Included in your stay is a complimentary wine tasting, a short walk from the houses. While everything I’ve described above is utter bliss for me (and no neighbours) and I could happily ensconce myself for days on end, a wine tasting is always an attractive option.
I spent a most enjoyable hour and a half with Loyiso Batweni, who took me through the entire range. The Dombeya Lifestyle range comprises a Sauvignon Blanc; Chardonnay with white blossoms, crisp citrus and a creamy finish; Lily Rose, a 100% Merlot rosé bursting with pink flavours like candy floss, watermelon, strawberries and cherries; Merlot; Boulder Road Shiraz; and the Fenix, a blend of Cab Sav, Cab Franc, and Merlot.
The Haskell Flagship range includes a delicious Chardonnay going by the name of Anvil on the bottle (93 Tim Atkins points last year); Pillars Shiraz 2017 vintage, one which Loyiso and I agreed was one of the better ones; the simply named II, also 2017, a blend of Cab Sav and Shiraz; and the IV 2019 – Cab Sav, Merlot, Cab Franc and a dash of Petit Verdot.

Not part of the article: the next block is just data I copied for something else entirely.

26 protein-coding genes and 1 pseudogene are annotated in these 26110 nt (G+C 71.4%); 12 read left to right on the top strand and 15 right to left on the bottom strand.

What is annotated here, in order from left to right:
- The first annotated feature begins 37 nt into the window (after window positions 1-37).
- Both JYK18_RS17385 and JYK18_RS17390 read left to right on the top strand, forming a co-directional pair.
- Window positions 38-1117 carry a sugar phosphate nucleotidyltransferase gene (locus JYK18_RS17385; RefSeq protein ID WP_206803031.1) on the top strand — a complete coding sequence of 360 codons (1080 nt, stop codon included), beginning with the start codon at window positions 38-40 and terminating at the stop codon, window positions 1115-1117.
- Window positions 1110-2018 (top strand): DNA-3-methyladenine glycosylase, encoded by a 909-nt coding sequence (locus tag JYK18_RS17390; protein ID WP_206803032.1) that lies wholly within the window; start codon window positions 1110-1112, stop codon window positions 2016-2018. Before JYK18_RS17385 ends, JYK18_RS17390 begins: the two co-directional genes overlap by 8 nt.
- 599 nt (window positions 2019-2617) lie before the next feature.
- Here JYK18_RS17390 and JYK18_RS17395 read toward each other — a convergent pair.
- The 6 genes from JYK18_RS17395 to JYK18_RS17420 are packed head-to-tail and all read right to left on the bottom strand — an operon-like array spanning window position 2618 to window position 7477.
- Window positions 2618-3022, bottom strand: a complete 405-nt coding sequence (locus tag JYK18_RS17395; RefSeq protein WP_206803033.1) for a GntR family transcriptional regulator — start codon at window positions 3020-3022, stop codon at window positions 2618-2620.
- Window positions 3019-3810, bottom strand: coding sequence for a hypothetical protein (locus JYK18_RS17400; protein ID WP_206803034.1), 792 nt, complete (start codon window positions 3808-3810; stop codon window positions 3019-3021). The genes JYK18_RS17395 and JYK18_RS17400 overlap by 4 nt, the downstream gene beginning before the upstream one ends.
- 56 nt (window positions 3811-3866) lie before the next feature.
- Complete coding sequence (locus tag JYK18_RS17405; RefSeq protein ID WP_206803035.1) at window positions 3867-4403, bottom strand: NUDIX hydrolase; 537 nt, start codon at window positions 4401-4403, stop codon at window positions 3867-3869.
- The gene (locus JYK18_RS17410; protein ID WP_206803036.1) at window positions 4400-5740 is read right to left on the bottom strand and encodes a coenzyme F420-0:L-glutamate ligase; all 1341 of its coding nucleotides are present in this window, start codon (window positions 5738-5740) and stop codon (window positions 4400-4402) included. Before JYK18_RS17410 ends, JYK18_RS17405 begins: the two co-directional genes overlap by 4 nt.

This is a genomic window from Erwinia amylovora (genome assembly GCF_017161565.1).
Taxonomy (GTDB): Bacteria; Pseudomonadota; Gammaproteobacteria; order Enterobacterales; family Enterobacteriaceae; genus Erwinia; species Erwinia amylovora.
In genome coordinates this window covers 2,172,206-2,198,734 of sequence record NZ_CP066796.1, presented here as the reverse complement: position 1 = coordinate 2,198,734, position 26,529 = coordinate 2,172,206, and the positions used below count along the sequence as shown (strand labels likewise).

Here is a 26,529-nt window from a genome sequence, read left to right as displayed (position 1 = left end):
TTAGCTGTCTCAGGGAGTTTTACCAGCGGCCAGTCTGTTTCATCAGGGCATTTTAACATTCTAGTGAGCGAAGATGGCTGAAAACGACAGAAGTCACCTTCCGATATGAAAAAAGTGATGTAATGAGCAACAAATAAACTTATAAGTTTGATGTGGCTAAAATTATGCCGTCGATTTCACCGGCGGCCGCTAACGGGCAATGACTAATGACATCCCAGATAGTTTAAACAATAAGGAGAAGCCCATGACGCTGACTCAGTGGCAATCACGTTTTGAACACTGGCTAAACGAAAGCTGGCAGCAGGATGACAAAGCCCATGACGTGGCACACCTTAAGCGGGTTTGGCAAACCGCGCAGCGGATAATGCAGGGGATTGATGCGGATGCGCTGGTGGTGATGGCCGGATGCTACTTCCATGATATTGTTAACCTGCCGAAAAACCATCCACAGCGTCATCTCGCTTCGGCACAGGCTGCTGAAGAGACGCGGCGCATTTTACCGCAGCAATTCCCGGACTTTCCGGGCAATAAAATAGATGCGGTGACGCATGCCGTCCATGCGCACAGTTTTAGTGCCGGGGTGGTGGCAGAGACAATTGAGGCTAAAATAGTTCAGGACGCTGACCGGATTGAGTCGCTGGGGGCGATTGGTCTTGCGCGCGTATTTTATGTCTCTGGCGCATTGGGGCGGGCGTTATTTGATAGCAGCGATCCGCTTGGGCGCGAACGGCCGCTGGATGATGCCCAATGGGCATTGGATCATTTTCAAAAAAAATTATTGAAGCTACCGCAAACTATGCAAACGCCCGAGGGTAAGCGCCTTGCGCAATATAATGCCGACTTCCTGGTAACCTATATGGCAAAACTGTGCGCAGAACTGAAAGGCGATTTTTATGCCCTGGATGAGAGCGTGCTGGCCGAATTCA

Haskell is currently celebrating two important things. Firstly, it’s the farm’s 20th anniversary, and secondly, the release of the 202o Swan Song Chardonnay. “The swan song is a metaphorical phrase for a final performance give just before retirement. The phrase refers to an ancient belief that swans sing their most beautiful song before their death.
“Block 11 is a very old block and it was planted in 1989. Although the harvest is very low because of dry land, it still produced high quality grapes and the grapes in this Chardonnay are our very last from this block. Replanting process is currently in place,” says the website. If how special it is has not been adequately conveyed, there are only 184 bottles, individually numbered. A steal at R1499.
So Friday was wine tasting, followed by a fire, wine and falling asleep while watching Bosch, soothed by the rain gently drumming on the corrugated afdak. Saturday was equally busy, with lunch at Longtable, followed by another fire, reading, and a second go at Bosch. Honestly, sometimes I don’t know how I keep up this pace.